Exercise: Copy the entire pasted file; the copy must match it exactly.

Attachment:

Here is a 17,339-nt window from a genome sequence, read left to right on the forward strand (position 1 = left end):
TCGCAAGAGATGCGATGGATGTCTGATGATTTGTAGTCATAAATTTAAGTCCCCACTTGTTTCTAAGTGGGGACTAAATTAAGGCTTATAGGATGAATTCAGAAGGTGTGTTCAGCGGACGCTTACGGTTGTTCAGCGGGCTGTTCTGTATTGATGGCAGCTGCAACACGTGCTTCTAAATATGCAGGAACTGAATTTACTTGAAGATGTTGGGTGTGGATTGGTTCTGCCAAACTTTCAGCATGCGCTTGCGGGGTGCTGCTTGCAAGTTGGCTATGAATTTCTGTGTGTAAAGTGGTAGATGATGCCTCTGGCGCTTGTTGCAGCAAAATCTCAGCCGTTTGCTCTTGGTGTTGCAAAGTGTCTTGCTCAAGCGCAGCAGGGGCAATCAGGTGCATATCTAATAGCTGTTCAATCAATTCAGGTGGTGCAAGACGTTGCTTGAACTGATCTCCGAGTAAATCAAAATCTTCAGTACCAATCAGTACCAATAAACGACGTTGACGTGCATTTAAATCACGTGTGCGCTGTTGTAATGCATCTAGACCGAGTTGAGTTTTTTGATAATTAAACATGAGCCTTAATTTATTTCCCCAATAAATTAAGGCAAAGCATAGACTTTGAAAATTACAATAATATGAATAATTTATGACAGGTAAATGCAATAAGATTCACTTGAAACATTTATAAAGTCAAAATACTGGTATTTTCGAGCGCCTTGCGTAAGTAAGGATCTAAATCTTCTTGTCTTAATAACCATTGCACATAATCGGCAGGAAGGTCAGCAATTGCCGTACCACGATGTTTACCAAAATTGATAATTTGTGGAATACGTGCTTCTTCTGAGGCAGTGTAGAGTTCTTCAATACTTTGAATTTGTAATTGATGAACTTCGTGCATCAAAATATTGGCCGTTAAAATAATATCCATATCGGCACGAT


Here is a 17,339-nt window from a genome sequence, read left to right on the forward strand (position 1 = left end):
TCGCAAGAGATGCGATGGATGTCTGATGATTTGTAGTCATAAATTTAAGTCCCCACTTGTTTCTAAGTGGGGACTAAATTAAGGCTTATAGGATGAATTCAGAAGGTGTGTTCAGCGGACGCTTACGGTTGTTCAGCGGGCTGTTCTGTATTGATGGCAGCTGCAACACGTGCTTCTAAATATGCAGGAACTGAATTTACTTGAAGATGTTGGGTGTGGATTGGTTCTGCCAAACTTTCAGCATGCGCTTGCGGGGTGCTGCTTGCAAGTTGGCTATGAATTTCTGTGTGTAAAGTGGTAGATGATGCCTCTGGCGCTTGTTGCAGCAAAATCTCAGCCGTTTGCTCTTGGTGTTGCAAAGTGTCTTGCTCAAGCGCAGCAGGGGCAATCAGGTGCATATCTAATAGCTGTTCAATCAATTCAGGTGGTGCAAGACGTTGCTTGAACTGATCTCCGAGTAAATCAAAATCTTCAGTACCAATCAGTACCAATAAACGACGTTGACGTGCATTTAAATCACGTGTGCGCTGTTGTAATGCATCTAGACCGAGTTGAGTTTTTTGATAATTAAACATGAGCCTTAATTTATTTCCCCAATAAATTAAGGCAAAGCATAGACTTTGAAAATTACAATAATATGAATAATTTATGACAGGTAAATGCAATAAGATTCACTTGAAACATTTATAAAGTCAAAATACTGGTATTTTCGAGCGCCTTGCGTAAGTAAGGATCTAAATCTTCTTGTCTTAATAACCATTGCACATAATCGGCAGGAAGGTCAGCAATTGCCGTACCACGATGTTTACCAAAATTGATAATTTGTGGAATACGTGCTTCTTCTGAGGCAGTGTAGAGTTCTTCAATACTTTGAATTTGTAATTGATGAACTTCGTGCATCAAAATATTGGCCGTTAAAATAATATCCATATCGGCACGAT